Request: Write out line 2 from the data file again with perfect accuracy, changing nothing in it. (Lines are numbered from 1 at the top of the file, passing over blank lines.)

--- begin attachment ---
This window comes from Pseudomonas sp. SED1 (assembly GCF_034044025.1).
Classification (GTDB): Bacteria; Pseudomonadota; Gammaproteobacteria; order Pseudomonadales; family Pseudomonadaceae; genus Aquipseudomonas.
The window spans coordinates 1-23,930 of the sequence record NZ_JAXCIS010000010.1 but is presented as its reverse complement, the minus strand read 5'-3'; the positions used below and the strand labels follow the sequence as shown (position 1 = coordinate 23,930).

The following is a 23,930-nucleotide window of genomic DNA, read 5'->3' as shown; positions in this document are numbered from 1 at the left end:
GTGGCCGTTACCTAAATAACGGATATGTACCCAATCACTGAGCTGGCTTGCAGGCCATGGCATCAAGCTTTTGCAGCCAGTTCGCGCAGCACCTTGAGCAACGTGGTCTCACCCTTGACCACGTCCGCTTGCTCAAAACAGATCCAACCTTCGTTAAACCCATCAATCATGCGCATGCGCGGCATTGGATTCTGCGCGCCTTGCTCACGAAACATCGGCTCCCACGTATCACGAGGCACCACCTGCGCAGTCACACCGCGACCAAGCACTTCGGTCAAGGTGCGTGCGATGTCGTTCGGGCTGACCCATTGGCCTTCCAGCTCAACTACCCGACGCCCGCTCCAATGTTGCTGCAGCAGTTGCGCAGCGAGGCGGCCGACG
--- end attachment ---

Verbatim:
Classification (GTDB): Bacteria; Pseudomonadota; Gammaproteobacteria; order Pseudomonadales; family Pseudomonadaceae; genus Aquipseudomonas.